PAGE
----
In 1919, Gates became associated with the Liberty National Bank, which merged in 1921 with the New York Trust Company. Gates became a vice president in 1926, and was elected president at the age of 34. (A.L. Gates, 34, Heads New York Trust. New York Times, June 13, 1929.) Mortimer N. Buckner (S&B 1895) had been chairman of the board since 1921. William F. Buckley was one of the incorporators in 1890. (New York Trust Is 50 Today; Represents Merger of Three Banks. New York Times, Apr. 4, 1939.) In August, his brother-in-law, Henry P. Davison, Jr., joined him. (Davison on Board of New York Trust. New York Times, Aug. 23, 1929.) Gates resigned as President of the New York Trust to take the post of Assistant Secretary of the Navy for Air in 1941. New York Trust later merged with Chemical Corn Exchange Bank, which later became the Chemical Bank.
Gates was elected to the board of directors of the Security Management Company in 1928, along with Yale Professor Irving Fisher, S&B 1888, who was a founder of the Life Extension Institute; William S. Gray Jr.; and Lindsay Bradford, Yale 1914. (Many Firm Changes Announced In Day. New York Times, Mar. 1, 1928; Trust Company Organized. New York Times, Oct. 19, 1928.)
"Several dinners were given before the cabaret entertainment in behalf of the First Division Cardiac Clinic of Bellevue Hospital, which was held last night at the Stork Club... In the party of Mr. and Mrs. Roger Tickermann were Mr. and Mrs. Benjamin Brewster Jennings and Mr. and Mrs. Thomas Lamont. With Mr. and Mrs. William Galey Lord [S&B 1922] were Mr. and Mrs. Oswald Bates Lord [S&B 1926], Mr. and Mrs. W. Averell Harriman [S&B 1913], Mr. and Mrs. Ward Cheney [S&B 1922], Mr. and Mrs. Artemus L. Gates [S&B 1918] and Mr. and Mrs. Lewis Douglas." Others who had guests at the benefit included Mrs. Howard Dean, an ancester of Presidential candidate Howard Dean. (Cabaret Benefit Assists Hospital. New York Times, May 16, 1935.)
Mrs. Gates raised funds for the Public Education Association. Her fellow fund-raisers included Mrs. [Mary] Woodard Reinhardt and her mother, Mrs. Frank Woodard, and sister, Alice Woodard; and Mrs. Thomas Lamont, wife of the Guaranty Trust director. (Reception Will Be Held March 22 For Opening of Degas Exhibition. New York Times, Mar. 7, 1937.) Mark A. May, director of Yale's Institute of Human Relations, was a member of the P.E.A.'s Commission on Human Relations.
Supporters of a 1953 art exhibition benefit for the Public Education Association included Mrs. Thomas S. Lamont, Mrs. Eustace J. Seligman, Mrs. Ernest Angell, Mrs. Albert D. Lasker, Mrs. Maurice T. Moore (of Cravath, Swaine & Moore, Henry Luce's brother-in-law), Mrs. Henry H. Villard, Mrs. Herbert H. Lehman, Mrs. E. Roland Harriman, Mrs. Artemus L. Gates, and Mrs. Frank Altschul. (Many Parties Will Mark Preview Tonight Of Art Benefit for Public Education Body. New York Times, March 17, 1953.) Bethuel M. Webster Jr., counsel to the Liggett & Myers Tobacco Company, had been a member of the board of trustees for twelve years when he was elected chairman in 1954.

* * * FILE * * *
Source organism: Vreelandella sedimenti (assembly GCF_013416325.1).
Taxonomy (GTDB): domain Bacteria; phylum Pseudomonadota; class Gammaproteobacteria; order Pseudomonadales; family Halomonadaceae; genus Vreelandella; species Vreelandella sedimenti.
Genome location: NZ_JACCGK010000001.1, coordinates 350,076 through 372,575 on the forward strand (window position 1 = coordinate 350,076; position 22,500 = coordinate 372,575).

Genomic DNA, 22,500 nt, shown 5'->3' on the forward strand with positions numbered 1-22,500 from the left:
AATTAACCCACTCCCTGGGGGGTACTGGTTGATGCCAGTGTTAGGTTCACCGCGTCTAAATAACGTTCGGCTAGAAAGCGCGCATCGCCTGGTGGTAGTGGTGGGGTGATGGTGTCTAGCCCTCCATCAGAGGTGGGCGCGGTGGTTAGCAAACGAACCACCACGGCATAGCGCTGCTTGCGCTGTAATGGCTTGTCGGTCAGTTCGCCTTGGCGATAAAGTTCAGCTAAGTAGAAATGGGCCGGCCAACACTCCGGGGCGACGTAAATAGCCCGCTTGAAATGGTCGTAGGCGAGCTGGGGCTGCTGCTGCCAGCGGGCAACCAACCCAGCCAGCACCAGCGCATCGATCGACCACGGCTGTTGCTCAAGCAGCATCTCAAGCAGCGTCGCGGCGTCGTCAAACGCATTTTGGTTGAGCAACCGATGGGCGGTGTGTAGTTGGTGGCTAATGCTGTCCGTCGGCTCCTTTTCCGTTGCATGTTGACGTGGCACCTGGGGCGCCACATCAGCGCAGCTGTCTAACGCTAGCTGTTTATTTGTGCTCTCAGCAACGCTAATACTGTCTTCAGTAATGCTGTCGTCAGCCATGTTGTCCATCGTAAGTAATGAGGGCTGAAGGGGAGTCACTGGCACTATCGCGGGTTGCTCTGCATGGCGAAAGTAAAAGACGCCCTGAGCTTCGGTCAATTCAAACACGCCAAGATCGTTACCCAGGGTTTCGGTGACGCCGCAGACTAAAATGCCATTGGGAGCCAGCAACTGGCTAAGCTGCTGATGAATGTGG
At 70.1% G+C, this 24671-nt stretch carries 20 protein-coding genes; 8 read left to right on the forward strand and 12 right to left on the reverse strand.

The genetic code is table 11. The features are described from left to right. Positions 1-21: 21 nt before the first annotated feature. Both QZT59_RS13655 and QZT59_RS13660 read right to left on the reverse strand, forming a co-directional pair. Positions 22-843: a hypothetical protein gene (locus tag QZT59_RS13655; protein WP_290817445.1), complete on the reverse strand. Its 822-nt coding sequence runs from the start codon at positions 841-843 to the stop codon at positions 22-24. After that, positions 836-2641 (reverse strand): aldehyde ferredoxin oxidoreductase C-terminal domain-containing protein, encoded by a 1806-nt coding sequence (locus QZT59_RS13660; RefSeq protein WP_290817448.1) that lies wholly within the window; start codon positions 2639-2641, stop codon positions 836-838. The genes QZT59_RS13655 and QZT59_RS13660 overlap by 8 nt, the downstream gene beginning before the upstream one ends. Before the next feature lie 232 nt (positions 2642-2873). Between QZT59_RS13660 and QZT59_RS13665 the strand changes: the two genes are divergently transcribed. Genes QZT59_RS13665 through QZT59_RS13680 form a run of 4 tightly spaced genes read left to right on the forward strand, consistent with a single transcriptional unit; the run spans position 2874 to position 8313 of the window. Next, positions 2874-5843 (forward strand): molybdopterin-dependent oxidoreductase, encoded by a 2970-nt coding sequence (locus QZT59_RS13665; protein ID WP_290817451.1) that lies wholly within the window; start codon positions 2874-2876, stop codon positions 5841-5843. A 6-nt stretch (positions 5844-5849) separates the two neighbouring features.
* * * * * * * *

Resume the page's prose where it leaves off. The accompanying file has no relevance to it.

Artemus Gates; Winthrop W. Aldrich, a director of the American Society for the Control of Cancer in 1936; and William C. Potter, chairman of the board of the Guaranty Trust Company (in whose board room the Life Extension Institute had been formed), were three of the twelve directors of the Discount Corporation of New York (Display Ad. New York Times, Jan. 14, 1938).
"William S. Paley, president and chairman of the Columbia Broadcasting Company, and Artemus L. Gates, president of the New York Trust Company, were elected directors of the Pan American Airways Corporation at the annual meeting of stockholders held yesterday. They succeeded David K.E. Bruce and Herbert Fleischhacker, who resigned." Juan T. Trippe was the president. (2 Directors Elected By Aviation Concern. New York Times, May 19, 1939.) Fleischhacker was a California banker who went to prison for self-lending. He was a golf buddy of Albert D. Lasker. In 1940, the Laskers rented their apartment at 29 Beekman Place from Paley.
Howard Brush Dean, Yale 1918, and the grandfather of presidential candidate Howard Dean, was a vice president of Pan American World Airways System from 1943 until his death in 1953. He began his career in the bond department of the Guaranty Trust Company in 1919. From 1921 to 1941, he was a partner in the New York Stock Exchange firm of Struthers & Dean; was a governor of the New York Stock Exchange in 1938-42. (Howard Dean, 53, Airline Executive. New York Times, March 23, 1950.)